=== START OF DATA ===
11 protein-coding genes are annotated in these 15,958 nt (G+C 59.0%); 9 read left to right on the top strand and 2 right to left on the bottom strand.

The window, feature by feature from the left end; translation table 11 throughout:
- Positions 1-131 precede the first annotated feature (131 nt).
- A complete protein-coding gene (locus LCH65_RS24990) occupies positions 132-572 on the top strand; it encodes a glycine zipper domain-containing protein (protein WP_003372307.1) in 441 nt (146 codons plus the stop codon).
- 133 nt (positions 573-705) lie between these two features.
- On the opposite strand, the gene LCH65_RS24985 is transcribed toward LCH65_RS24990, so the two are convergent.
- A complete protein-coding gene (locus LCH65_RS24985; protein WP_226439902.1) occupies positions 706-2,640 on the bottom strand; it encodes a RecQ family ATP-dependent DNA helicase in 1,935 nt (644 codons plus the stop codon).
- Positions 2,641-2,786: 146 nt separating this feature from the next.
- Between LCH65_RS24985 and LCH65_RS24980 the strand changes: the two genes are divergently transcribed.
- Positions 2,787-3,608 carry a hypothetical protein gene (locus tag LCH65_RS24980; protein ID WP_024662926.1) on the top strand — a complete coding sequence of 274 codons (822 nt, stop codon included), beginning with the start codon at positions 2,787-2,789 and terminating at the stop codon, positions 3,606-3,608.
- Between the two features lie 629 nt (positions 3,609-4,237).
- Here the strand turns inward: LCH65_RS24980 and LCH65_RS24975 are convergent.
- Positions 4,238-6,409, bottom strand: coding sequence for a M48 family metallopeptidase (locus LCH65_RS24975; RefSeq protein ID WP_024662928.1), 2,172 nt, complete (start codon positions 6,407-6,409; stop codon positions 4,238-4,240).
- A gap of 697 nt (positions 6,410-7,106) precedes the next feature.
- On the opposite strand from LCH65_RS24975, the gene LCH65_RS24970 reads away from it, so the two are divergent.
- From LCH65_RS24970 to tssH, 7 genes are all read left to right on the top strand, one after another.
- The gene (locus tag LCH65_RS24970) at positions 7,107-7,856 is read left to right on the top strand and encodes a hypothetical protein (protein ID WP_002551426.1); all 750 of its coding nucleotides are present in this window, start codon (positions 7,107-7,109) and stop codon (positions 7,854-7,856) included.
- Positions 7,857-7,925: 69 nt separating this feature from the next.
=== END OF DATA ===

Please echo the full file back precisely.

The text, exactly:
11 protein-coding genes are annotated in these 15,958 nt (G+C 59.0%); 9 read left to right on the top strand and 2 right to left on the bottom strand.

The window, feature by feature from the left end; translation table 11 throughout:
- Positions 1-131 precede the first annotated feature (131 nt).
- A complete protein-coding gene (locus LCH65_RS24990) occupies positions 132-572 on the top strand; it encodes a glycine zipper domain-containing protein (protein WP_003372307.1) in 441 nt (146 codons plus the stop codon).
- 133 nt (positions 573-705) lie between these two features.
- On the opposite strand, the gene LCH65_RS24985 is transcribed toward LCH65_RS24990, so the two are convergent.
- A complete protein-coding gene (locus LCH65_RS24985; protein WP_226439902.1) occupies positions 706-2,640 on the bottom strand; it encodes a RecQ family ATP-dependent DNA helicase in 1,935 nt (644 codons plus the stop codon).
- Positions 2,641-2,786: 146 nt separating this feature from the next.
- Between LCH65_RS24985 and LCH65_RS24980 the strand changes: the two genes are divergently transcribed.
- Positions 2,787-3,608 carry a hypothetical protein gene (locus tag LCH65_RS24980; protein ID WP_024662926.1) on the top strand — a complete coding sequence of 274 codons (822 nt, stop codon included), beginning with the start codon at positions 2,787-2,789 and terminating at the stop codon, positions 3,606-3,608.
- Between the two features lie 629 nt (positions 3,609-4,237).
- Here the strand turns inward: LCH65_RS24980 and LCH65_RS24975 are convergent.
- Positions 4,238-6,409, bottom strand: coding sequence for a M48 family metallopeptidase (locus LCH65_RS24975; RefSeq protein ID WP_024662928.1), 2,172 nt, complete (start codon positions 6,407-6,409; stop codon positions 4,238-4,240).
- A gap of 697 nt (positions 6,410-7,106) precedes the next feature.
- On the opposite strand from LCH65_RS24975, the gene LCH65_RS24970 reads away from it, so the two are divergent.
- From LCH65_RS24970 to tssH, 7 genes are all read left to right on the top strand, one after another.
- The gene (locus tag LCH65_RS24970) at positions 7,107-7,856 is read left to right on the top strand and encodes a hypothetical protein (protein ID WP_002551426.1); all 750 of its coding nucleotides are present in this window, start codon (positions 7,107-7,109) and stop codon (positions 7,854-7,856) included.
- Positions 7,857-7,925: 69 nt separating this feature from the next.